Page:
Keyboard, guitar and percussion player, and also arranger and record producer Mikey Chung (born Michael Chung in 1954 in Kingston, Jamaica) is one of those figures in the history of reggae music whose role and contributions deserve to be known by many more people than is now the case. An interview with him was long overdue, but finally (thanks to US based musician/singer Rusty Zinn) it could be arranged in 2011.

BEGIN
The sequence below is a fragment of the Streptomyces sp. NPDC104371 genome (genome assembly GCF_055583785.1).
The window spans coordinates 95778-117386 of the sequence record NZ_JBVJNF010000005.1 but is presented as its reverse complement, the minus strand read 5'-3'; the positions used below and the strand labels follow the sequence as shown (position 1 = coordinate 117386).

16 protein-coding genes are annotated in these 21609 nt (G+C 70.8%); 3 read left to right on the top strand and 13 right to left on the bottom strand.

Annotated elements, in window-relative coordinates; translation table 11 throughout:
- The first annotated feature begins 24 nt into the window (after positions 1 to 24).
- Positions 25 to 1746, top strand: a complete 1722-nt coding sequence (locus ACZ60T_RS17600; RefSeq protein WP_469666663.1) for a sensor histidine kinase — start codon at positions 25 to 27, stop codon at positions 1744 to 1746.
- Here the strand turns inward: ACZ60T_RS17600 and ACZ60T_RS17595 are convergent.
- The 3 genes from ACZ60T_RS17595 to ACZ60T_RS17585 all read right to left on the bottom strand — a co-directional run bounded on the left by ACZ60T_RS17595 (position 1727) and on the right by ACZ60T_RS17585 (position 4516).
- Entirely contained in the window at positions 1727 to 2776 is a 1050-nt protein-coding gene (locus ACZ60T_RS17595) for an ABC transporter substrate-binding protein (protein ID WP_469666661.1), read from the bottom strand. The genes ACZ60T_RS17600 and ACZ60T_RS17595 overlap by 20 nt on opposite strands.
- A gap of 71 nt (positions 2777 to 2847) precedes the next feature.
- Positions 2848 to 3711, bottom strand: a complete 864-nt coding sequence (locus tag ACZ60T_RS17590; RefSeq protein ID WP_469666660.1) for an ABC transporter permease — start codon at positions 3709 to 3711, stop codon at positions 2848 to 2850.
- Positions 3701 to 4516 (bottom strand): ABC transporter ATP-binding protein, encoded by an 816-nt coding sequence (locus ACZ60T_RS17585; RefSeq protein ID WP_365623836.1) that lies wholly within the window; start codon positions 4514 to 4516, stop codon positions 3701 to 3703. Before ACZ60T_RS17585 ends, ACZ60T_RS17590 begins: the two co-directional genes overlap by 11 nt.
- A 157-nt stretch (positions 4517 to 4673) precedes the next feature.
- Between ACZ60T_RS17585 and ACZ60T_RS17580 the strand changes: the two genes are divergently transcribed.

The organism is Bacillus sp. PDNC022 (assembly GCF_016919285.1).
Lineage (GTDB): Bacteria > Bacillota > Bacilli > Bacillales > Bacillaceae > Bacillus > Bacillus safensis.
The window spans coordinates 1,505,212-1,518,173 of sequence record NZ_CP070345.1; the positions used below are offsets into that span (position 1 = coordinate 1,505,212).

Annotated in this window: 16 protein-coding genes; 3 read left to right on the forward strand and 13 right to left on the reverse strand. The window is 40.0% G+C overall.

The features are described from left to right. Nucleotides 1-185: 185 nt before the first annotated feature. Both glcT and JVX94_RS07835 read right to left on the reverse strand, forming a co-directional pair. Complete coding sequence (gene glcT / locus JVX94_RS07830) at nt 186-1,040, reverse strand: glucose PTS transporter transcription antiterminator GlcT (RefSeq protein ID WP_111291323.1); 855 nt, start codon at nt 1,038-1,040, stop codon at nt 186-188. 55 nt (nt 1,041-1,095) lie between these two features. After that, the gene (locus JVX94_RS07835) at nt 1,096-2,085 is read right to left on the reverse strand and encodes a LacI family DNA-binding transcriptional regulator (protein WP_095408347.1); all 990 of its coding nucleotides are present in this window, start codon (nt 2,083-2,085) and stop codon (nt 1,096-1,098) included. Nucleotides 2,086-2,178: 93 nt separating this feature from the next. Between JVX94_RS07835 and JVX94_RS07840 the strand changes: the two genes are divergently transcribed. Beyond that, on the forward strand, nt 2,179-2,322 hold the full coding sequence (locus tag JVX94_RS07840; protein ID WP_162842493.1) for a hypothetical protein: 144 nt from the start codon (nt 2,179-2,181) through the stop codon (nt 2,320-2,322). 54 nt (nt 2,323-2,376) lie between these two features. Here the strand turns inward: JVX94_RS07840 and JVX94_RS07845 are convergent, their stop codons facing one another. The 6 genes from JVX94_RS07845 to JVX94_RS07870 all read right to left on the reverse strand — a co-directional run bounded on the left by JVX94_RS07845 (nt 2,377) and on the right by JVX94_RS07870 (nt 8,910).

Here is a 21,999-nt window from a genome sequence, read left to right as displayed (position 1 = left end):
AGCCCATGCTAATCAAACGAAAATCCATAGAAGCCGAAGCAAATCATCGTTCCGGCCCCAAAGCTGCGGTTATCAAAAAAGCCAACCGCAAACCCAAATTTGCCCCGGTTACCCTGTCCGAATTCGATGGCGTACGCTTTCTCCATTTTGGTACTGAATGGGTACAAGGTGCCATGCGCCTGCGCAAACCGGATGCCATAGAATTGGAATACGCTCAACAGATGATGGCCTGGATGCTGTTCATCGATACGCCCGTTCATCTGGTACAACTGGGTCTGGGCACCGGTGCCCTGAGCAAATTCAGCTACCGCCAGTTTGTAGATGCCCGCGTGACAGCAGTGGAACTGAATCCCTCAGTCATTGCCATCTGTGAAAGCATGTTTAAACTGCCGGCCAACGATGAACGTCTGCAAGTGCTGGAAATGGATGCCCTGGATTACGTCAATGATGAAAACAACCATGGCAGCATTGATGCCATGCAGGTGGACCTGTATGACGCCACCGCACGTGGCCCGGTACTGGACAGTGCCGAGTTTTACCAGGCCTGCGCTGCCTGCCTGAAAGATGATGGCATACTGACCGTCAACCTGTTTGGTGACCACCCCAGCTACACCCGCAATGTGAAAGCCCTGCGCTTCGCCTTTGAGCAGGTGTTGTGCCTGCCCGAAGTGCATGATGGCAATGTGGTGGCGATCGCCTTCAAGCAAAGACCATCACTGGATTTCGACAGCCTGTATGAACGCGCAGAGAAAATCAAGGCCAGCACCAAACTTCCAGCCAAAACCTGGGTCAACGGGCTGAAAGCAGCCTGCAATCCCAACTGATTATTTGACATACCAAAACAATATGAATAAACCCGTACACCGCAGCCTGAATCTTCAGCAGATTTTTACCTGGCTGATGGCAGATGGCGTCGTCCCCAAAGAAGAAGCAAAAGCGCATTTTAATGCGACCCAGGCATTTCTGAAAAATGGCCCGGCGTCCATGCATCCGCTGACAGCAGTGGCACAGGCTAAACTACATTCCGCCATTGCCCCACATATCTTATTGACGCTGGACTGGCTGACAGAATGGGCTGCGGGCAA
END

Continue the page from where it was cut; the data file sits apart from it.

Mikey Chung, affectionately known as 'Mao', was a member of Now Generation, a band that at one time was playing on about threequarters of the hit sessions in Jamaica. After Now Generation had split up he worked with Jacob Miller and the Lewis brothers, and was one of the musicians that played on Inner Circle's album "Reggae Thing", released in 1976 by Capitol Records. In 1978 he became part of Peter Tosh's backing band called Word, Sound & Power, with whom he toured Europe and the United States. In 1981 he was involved in the recording sessions for the Black Uhuru albums "Red" and "Chill Out", and then toured with Black Uhuru and the Taxi Gang in Europe. These are all known facts, but there are also a few mysteries that should be solved. Did he play in the Generation Gap or not, and what about Cornell Campbell, who claimed in an interview with Penny Reel that he formed the Now Generation with Tin Legs, Everal Murphy, and Ras Karbi? Questions that need answers...